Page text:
FIT5138 - Advanced software engineering - 2018

6 points, SCA Band 2, 0.125 EFTSL

Postgraduate - Unit

Refer to the specific census and withdrawal dates for the semester(s) in which this unit is offered.


Information Technology

Chief examiner(s)

Dr Yuan-Fang Li

Unit guides



  • First semester 2018 (On-campus)




This unit covers the core software engineering disciplines concerned with the design and development of complex software-based systems using advanced software engineering methods and technologies. This involves specification of software systems using advanced design languages and formal logics, as well as verifying the correctness of such specifications using formal engineering analysis methods and various mechanical/automated tools. Topics include design/modeling languages, software architecture design patterns, complex system design methods, mathematical logic, formal specification languages, theorem proving, and model checking. It shows how to analyse model complex software systems, how to express properties that the system should adhere to and how to use mechanical/automated tools to verify such properties.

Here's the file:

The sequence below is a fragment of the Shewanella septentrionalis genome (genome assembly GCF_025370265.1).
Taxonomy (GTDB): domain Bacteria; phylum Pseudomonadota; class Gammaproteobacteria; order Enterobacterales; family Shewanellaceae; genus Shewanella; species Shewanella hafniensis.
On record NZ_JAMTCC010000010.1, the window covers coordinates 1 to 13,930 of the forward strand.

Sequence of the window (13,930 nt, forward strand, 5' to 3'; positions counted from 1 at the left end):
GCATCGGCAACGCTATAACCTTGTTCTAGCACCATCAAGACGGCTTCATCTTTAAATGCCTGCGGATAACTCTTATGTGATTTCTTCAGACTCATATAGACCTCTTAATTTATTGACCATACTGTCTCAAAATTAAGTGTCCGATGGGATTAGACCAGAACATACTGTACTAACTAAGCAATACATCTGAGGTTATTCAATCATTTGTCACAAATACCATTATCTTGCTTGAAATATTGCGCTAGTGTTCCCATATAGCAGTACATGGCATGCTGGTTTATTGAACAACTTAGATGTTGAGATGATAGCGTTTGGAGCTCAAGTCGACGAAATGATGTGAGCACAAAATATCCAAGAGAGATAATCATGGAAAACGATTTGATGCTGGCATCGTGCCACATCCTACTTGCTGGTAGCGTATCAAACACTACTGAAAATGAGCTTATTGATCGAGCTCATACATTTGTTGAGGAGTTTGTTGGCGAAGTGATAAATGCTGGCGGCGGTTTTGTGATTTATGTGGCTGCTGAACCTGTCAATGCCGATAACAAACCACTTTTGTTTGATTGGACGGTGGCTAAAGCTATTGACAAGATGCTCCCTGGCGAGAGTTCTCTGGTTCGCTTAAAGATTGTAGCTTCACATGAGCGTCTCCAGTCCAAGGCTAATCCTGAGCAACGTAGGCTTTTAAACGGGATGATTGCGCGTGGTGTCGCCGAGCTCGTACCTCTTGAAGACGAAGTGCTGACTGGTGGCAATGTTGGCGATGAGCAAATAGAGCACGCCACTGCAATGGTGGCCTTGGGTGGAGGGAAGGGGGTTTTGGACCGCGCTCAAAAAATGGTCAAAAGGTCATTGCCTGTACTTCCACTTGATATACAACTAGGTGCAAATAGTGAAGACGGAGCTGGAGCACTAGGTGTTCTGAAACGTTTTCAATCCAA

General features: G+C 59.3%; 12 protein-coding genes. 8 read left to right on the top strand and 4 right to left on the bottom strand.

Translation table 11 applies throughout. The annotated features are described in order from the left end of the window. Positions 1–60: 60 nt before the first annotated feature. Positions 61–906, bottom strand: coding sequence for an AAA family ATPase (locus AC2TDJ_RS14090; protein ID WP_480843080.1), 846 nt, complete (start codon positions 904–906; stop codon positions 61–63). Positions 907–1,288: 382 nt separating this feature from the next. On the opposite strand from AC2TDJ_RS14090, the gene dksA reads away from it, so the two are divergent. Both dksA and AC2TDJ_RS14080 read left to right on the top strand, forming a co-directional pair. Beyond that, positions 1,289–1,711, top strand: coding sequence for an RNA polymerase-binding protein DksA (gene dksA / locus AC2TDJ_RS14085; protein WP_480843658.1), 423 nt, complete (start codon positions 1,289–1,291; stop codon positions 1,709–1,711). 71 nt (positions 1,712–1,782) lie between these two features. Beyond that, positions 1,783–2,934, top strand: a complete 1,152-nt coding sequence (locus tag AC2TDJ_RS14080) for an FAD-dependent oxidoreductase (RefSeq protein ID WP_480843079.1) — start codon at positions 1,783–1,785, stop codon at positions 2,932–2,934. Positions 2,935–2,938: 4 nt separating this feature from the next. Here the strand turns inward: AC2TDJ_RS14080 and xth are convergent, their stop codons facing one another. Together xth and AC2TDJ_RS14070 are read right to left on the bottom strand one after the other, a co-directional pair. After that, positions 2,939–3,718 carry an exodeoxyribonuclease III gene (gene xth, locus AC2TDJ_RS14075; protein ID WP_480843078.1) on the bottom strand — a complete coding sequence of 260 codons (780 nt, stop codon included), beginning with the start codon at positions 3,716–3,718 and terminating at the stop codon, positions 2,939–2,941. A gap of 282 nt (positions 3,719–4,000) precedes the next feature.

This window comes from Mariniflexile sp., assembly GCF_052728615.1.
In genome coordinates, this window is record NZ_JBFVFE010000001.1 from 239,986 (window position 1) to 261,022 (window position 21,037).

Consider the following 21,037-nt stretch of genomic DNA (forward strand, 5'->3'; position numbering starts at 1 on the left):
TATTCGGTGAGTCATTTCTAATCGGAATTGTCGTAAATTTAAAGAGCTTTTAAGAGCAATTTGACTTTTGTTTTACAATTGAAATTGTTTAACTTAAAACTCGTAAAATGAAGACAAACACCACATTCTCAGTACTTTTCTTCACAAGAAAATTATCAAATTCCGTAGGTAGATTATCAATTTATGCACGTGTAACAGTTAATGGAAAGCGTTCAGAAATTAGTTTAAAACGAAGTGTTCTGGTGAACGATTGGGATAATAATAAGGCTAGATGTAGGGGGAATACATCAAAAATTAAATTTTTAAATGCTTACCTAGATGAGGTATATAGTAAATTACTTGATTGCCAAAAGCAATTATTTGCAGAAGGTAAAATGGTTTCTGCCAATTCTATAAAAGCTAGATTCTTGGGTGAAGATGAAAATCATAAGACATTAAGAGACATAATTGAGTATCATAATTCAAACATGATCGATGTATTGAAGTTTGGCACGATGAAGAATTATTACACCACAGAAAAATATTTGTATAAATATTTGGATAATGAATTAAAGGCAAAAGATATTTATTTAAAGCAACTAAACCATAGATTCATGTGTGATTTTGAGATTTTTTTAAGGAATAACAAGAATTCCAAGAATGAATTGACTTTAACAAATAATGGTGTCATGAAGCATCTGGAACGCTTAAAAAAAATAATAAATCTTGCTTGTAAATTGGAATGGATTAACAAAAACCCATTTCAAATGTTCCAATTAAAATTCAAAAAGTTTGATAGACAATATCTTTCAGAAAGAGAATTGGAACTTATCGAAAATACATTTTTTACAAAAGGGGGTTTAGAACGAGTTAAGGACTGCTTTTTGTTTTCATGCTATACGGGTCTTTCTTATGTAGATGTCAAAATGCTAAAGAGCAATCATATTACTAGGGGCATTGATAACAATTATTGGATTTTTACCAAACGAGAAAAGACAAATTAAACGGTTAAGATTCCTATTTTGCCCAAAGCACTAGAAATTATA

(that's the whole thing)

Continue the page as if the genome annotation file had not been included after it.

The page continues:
On successful completion of this unit students should be able to:

  1. define requirements for complex interactive software systems;
  2. use modern high-level languages and technologies to document the architecture of complex reactive software systems;
  3. design new a high-level domain-specific language for a specific domain;
  4. articulate the central technical challenges of distributed reactive software systems and corresponding solution design patterns;
  5. develop suitable architectural-level solutions for complex interactive software systems;
  6. articulate the role of formal logic and verification methods in the system development life cycle;
  7. categorise major techniques and approaches to software verification: theorem proving, model checking and model-based testing;
  8. develop software specifications and express desirable properties using a formal language/logic such as the Event-B notation and temporal logics.


Examination (2 hours): 50%, In-semester assessment: 50%

Workload requirements

Minimum total expected workload equals 12 hours per week comprising:

  1. Contact hours for on-campus students:
    • Two hours of lectures
    • One 2-hour tutorial
  2. Additional requirements (all students):
    • A minimum of 8 hours independent study per week for completing tutorial and project work, private study and revision.

See also Unit timetable information